BATON ROUGE, La. (BRPROUD) – This weekend, officers with the Baton Rouge Police Department (BRPD) continued attempts to open the lines of communication with the communities they serve.
Officers met with residents in Old South Baton Rouge, near Thomas Delpit Drive and Lettsworth Street, for friendly visits that involved conversations about local safety.
One key aspect of the discussions was that they were not one-sided, with officials speaking to a silent audience.
Instead, they were a peaceful back-and-forth exchange that allowed residents to share their own ideas about how to improve area safety.
After the 2020 killing of George Floyd at the hands of a Minneapolis police officer, already shaky relationships between law enforcement and local communities of color/minorities waned on a nation-wide level.
Since then, a number of law enforcement organizations have been working to rebuild trust with cultures who’ve historically been victims of police brutality and/or unjust treatment.
The Department of Justice’s (DOJ) Office of Community Oriented Policing Services (COPS OFFICE), encouraged law enforcement agencies to actively address the issue by training officers on three key concepts: procedural justice, bias reduction, and racial reconciliation.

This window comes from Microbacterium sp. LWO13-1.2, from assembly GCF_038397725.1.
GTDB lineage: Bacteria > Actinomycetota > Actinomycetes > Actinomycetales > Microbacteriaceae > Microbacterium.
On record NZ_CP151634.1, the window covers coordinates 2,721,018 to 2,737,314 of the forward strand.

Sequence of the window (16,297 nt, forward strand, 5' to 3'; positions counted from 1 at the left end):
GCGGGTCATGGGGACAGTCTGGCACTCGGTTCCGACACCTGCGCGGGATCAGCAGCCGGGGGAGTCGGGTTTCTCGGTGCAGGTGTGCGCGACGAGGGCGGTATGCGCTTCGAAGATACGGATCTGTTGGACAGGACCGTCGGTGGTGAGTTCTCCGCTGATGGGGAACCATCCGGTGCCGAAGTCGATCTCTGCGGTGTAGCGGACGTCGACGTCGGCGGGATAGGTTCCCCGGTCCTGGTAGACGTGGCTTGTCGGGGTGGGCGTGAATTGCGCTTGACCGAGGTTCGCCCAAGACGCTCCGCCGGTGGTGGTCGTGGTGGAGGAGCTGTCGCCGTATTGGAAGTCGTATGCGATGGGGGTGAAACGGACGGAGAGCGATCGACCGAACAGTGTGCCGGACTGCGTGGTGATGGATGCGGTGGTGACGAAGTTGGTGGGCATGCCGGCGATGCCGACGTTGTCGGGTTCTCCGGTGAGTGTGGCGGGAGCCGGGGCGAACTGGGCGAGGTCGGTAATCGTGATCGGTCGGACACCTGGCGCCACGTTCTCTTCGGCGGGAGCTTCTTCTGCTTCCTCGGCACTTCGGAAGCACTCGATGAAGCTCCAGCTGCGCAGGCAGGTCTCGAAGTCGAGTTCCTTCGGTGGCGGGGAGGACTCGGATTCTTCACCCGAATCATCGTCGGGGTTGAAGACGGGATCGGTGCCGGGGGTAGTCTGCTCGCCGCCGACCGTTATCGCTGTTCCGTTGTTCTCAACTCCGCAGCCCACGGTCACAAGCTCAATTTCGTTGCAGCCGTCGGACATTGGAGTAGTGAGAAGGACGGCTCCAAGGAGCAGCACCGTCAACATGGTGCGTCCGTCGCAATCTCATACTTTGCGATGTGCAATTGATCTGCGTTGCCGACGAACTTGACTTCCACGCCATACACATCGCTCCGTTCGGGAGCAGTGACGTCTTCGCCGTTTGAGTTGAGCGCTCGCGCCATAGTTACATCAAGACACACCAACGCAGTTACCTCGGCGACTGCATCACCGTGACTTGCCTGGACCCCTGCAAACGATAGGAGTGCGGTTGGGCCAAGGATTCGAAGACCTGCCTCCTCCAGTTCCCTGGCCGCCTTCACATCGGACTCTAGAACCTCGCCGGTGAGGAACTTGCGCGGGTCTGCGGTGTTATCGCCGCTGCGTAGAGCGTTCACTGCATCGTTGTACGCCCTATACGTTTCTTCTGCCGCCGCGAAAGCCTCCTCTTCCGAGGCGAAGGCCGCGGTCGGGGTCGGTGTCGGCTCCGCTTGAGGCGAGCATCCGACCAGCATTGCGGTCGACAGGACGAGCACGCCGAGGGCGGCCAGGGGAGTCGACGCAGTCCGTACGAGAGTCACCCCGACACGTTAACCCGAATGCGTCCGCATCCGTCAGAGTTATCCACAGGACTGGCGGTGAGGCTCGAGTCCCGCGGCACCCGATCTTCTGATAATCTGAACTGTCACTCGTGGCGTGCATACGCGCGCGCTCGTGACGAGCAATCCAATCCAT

COPS Office stated, “Together and when implemented, these concepts create an environment in which effective partnerships between the police and citizens can flourish.”
A 2021 survey revealed that the efforts of such organizations have had some positive results.
According to the survey, 27% of Black adults in the U.S. say they have “a great deal” or “quite a lot” of confidence in the police, up from 18% in 2020 but similar to the levels seen between 2014 and 2019.
On a local level, after this weekend’s chat between BRPD and locals, police say the residents seemed glad to see them in the area.
In addition to this weekend’s event, BRPD also holds weekly Community Walk and Talk’s in various neighborhoods around Baton Rouge.